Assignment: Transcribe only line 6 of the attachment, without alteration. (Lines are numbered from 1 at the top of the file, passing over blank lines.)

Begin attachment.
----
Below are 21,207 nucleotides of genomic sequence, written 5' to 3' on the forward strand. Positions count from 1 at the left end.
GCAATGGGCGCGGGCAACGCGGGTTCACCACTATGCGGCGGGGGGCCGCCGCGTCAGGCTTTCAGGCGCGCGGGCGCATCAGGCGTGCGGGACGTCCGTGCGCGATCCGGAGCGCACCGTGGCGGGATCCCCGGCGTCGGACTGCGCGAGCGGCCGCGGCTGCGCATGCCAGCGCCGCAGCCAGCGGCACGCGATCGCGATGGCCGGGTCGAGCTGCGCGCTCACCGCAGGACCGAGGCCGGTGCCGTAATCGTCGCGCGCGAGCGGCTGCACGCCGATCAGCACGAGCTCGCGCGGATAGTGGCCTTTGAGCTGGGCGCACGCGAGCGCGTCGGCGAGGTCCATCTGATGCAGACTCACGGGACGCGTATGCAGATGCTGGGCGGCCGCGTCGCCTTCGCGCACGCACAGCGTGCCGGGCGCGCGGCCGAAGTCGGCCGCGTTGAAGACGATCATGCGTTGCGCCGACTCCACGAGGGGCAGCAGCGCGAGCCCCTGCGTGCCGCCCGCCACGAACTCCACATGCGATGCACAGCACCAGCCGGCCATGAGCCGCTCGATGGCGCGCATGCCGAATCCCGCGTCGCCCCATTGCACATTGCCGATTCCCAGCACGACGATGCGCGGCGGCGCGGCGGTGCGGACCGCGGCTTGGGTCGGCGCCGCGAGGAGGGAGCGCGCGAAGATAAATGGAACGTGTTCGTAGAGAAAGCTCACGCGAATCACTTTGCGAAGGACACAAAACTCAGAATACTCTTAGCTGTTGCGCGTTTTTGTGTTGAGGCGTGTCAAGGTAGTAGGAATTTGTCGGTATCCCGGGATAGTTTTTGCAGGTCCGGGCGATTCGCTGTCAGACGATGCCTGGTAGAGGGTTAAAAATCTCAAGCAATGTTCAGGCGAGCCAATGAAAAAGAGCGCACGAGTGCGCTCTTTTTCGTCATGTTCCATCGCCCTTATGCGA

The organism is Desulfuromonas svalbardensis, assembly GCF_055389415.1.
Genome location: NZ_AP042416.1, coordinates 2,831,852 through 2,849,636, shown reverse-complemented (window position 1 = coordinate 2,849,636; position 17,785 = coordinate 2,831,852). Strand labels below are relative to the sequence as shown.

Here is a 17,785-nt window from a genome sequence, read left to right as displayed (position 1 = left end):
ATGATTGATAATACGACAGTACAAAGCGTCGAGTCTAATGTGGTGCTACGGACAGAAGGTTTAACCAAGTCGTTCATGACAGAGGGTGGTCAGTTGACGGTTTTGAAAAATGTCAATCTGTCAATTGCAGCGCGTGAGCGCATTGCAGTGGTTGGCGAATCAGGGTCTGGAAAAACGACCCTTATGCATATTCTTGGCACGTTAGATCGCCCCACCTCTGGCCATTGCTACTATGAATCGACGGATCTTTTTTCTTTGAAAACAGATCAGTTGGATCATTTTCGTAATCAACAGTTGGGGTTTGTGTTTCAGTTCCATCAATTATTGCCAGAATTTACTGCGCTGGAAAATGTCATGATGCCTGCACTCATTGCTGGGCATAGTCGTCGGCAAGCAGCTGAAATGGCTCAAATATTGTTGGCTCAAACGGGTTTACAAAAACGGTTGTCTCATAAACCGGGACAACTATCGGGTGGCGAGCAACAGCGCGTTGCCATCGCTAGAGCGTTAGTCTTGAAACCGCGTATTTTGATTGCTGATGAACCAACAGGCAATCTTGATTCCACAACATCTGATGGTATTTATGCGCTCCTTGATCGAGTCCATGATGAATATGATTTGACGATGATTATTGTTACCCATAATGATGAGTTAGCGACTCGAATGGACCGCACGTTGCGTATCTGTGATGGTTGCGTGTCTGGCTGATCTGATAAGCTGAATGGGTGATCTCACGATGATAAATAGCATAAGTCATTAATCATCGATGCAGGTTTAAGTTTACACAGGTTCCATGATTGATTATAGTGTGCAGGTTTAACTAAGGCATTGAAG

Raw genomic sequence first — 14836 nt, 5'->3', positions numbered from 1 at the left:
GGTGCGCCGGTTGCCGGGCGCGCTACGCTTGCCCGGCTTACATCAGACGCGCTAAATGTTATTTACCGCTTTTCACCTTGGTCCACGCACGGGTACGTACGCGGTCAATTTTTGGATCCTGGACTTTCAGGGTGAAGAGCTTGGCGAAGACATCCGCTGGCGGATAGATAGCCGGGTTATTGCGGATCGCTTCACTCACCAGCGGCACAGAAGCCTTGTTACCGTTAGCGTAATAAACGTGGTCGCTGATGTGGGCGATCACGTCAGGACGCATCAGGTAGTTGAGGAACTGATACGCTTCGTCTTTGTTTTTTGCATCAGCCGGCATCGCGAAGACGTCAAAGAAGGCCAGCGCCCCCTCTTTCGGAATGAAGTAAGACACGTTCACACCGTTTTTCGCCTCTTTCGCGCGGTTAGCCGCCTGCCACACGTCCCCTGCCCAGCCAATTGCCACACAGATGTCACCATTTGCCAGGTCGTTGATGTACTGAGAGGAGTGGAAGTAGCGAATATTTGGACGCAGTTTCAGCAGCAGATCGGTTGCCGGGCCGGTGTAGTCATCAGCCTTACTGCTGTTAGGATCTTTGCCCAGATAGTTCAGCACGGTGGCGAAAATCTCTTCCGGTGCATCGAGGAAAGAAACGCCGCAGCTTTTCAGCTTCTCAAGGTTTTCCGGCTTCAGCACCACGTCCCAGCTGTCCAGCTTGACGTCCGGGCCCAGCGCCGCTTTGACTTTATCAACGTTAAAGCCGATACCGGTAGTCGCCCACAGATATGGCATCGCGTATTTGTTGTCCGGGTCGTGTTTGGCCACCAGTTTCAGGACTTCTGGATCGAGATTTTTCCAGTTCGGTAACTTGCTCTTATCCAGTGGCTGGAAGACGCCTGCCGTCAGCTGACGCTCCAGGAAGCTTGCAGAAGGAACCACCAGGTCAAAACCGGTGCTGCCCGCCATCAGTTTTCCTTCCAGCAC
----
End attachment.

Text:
ATGATTGATAATACGACAGTACAAAGCGTCGAGTCTAATGTGGTGCTACGGACAGAAGGTTTAACCAAGTCGTTCATGACAGAGGGTGGTCAGTTGACGGTTTTGAAAAATGTCAATCTGTCAATTGCAGCGCGTGAGCGCATTGCAGTGGTTGGCGAATCAGGGTCTGGAAAAACGACCCTTATGCATATTCTTGGCACGTTAGATCGCCCCACCTCTGGCCATTGCTACTATGAATCGACGGATCTTTTTTCTTTGAAAACAGATCAGTTGGATCATTTTCGTAATCAACAGTTGGGGTTTGTGTTTCAGTTCCATCAATTATTGCCAGAATTTACTGCGCTGGAAAATGTCATGATGCCTGCACTCATTGCTGGGCATAGTCGTCGGCAAGCAGCTGAAATGGCTCAAATATTGTTGGCTCAAACGGGTTTACAAAAACGGTTGTCTCATAAACCGGGACAACTATCGGGTGGCGAGCAACAGCGCGTTGCCATCGCTAGAGCGTTAGTCTTGAAACCGCGTATTTTGATTGCTGATGAACCAACAGGCAATCTTGATTCCACAACATCTGATGGTATTTATGCGCTCCTTGATCGAGTCCATGATGAATATGATTTGACGATGATTATTGTTACCCATAATGATGAGTTAGCGACTCGAATGGACCGCACGTTGCGTATCTGTGATGGTTGCGTGTCTGGCTGATCTGATAAGCTGAATGGGTGATCTCACGATGATAAATAGCATAAGTCATTAATCATCGATGCAGGTTTAAGTTTACACAGGTTCCATGATTGATTATAGTGTGCAGGTTTAACTAAGGCATTGAAG